What the recent home turf victories mean for CS:GO and its community

At ESWC 2013, a trend began – one that kept Ninjas in Pyjamas and Titan (then Team VeryGames) from claiming first place at most of the major CS:GO tournaments. The two usual suspects didn’t completely fall, but a combination of other teams giving them a hard time and even literally pushing them off the throne kept them from occupying their habitual top spots.

What started out looking like two coincidental happenings, with Clan-Mystik winning the ESWC 2013 and Titan coming second as well as Fnatic taking the title away from NiP at DreamHack Winter 2013, ended up becoming some kind of trend within the CS:GO tournament scene as three more big events since saw the underdog stepping up and knocking one of the two biggest teams in CS:GO history down to second place.

Grand final results of the latest major events in CS:GO

  • ESWC, France: Clan-Mystik > Titan
  • DreamHack Winter, Sweden: Fnatic > Ninjas in Pyjamas
  • ESEA 15 Finals, USA: iBUYPOWER > Titan
  • EMS One Katowice, Poland: Virtus.Pro > Ninjas in Pyjamas
  • CPHGames, Denmark: Ninjas in Pyjamas > Virtus.Pro
  • SLTV StarSeries IX, Ukraine: Natus Vincere > Ninjas in Pyjamas


NiP – The former undisputed champions

When looking at the placements, it’s a home team winning in five out of six tournaments. Even when not counting in the ESEA Finals as only one non-NA team was taking part in it, it’s still an impressive number. In addition to this, none of those winners started as favorites – dark horses maybe, but some – if not even most – of those wins left a good part of the scene stunned. Clan-Mystik, Fnatic, Virtus.Pro and NaVi all were by far not the favorites to any serious degree but worked themselves to be seen in a new light by the fans.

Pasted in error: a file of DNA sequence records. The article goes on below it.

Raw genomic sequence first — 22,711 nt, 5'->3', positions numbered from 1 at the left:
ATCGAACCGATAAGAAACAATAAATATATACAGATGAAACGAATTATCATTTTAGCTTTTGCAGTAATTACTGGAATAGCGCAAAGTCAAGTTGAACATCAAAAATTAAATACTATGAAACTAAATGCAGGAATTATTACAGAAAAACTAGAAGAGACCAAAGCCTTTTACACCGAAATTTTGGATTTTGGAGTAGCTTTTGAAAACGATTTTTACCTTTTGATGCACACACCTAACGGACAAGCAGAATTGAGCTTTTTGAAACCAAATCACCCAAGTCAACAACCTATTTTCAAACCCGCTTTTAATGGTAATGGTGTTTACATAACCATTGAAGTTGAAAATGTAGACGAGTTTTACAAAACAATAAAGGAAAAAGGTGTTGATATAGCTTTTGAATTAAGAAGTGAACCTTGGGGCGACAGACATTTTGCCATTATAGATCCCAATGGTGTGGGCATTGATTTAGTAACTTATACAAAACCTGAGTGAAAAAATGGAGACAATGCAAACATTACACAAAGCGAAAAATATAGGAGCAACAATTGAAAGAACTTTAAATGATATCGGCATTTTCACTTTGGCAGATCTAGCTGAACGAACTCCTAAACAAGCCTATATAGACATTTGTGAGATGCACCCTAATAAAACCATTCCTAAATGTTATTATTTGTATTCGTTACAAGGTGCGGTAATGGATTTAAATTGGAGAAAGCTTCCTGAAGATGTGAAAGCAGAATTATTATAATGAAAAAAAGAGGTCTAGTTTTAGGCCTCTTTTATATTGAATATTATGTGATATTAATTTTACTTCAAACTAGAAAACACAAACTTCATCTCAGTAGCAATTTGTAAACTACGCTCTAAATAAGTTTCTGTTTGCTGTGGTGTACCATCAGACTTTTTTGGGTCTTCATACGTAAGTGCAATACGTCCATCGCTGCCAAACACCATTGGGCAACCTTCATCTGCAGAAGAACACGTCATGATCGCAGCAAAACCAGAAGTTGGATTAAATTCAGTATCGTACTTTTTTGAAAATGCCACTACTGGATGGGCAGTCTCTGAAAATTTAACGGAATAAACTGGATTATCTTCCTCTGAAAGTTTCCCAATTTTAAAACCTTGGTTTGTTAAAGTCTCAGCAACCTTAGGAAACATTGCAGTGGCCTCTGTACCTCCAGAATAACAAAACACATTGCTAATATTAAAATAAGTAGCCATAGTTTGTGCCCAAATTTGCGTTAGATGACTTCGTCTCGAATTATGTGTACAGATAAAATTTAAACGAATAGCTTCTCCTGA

One factor that shouldn’t ignored is the influence a cheering crowd can have on a game. Even though teams have noise-canceling headsets and only see fans for a split second every now and then during games, just being there when they go wild builds up a lot of emotion that can spur players on to giving that extra bit and thus help surprise champions rise. One of the best examples of this is the way Virtus.Pro took the title in Katowice, coming into the tournament as the potential local heroes, picking up steam and getting better and better with every match won and every moment of the fans cheering them on. This led up to the grand final against NiP, where over 10,000 people pushed them to the biggest victory TaZ and his teammates had achieved in years.


Big crowds pushing underdogs to become champions

Six events with six different winners is a pretty good example of how CS:GO is developing and the scene is stepping up. After the dominance of NiP in the beginning of the CS:GO era and Titan taking over this position in the summer and fall of 2013, we are now at a point where a lot of teams are able to actually challenge the prior all-time favorites and seize a tournament win. Of course, NiP and Titan show why they’re still favorites almost every time they compete, but they are no longer unstoppable forces. More serious competition means more dedication is needed by those at the top to stay there, and that’s one of the core aspects of professional sports.

What’s your opinion? Will we see more local teams picking up trophies at tournaments or will the old favorites reclaim their former glory?

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